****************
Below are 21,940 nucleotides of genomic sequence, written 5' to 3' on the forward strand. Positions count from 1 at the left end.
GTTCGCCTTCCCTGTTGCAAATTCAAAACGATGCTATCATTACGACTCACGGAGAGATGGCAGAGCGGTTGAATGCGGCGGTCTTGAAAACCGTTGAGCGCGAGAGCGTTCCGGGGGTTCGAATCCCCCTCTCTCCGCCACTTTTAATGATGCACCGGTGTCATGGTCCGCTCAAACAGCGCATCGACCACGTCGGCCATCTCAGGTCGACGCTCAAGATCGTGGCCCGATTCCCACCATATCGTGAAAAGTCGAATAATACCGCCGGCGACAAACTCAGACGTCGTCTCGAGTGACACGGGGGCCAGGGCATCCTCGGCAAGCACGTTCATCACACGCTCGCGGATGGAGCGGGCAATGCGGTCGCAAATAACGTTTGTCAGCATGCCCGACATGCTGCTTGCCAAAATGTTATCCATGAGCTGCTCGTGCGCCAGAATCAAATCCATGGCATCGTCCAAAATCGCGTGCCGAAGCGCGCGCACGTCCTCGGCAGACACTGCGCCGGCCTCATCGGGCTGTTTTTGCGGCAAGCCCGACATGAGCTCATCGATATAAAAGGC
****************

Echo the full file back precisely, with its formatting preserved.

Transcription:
Below are 21,940 nucleotides of genomic sequence, written 5' to 3' on the forward strand. Positions count from 1 at the left end.
GTTCGCCTTCCCTGTTGCAAATTCAAAACGATGCTATCATTACGACTCACGGAGAGATGGCAGAGCGGTTGAATGCGGCGGTCTTGAAAACCGTTGAGCGCGAGAGCGTTCCGGGGGTTCGAATCCCCCTCTCTCCGCCACTTTTAATGATGCACCGGTGTCATGGTCCGCTCAAACAGCGCATCGACCACGTCGGCCATCTCAGGTCGACGCTCAAGATCGTGGCCCGATTCCCACCATATCGTGAAAAGTCGAATAATACCGCCGGCGACAAACTCAGACGTCGTCTCGAGTGACACGGGGGCCAGGGCATCCTCGGCAAGCACGTTCATCACACGCTCGCGGATGGAGCGGGCAATGCGGTCGCAAATAACGTTTGTCAGCATGCCCGACATGCTGCTTGCCAAAATGTTATCCATGAGCTGCTCGTGCGCCAGAATCAAATCCATGGCATCGTCCAAAATCGCGTGCCGAAGCGCGCGCACGTCCTCGGCAGACACTGCGCCGGCCTCATCGGGCTGTTTTTGCGGCAAGCCCGACATGAGCTCATCGATATAAAAGGC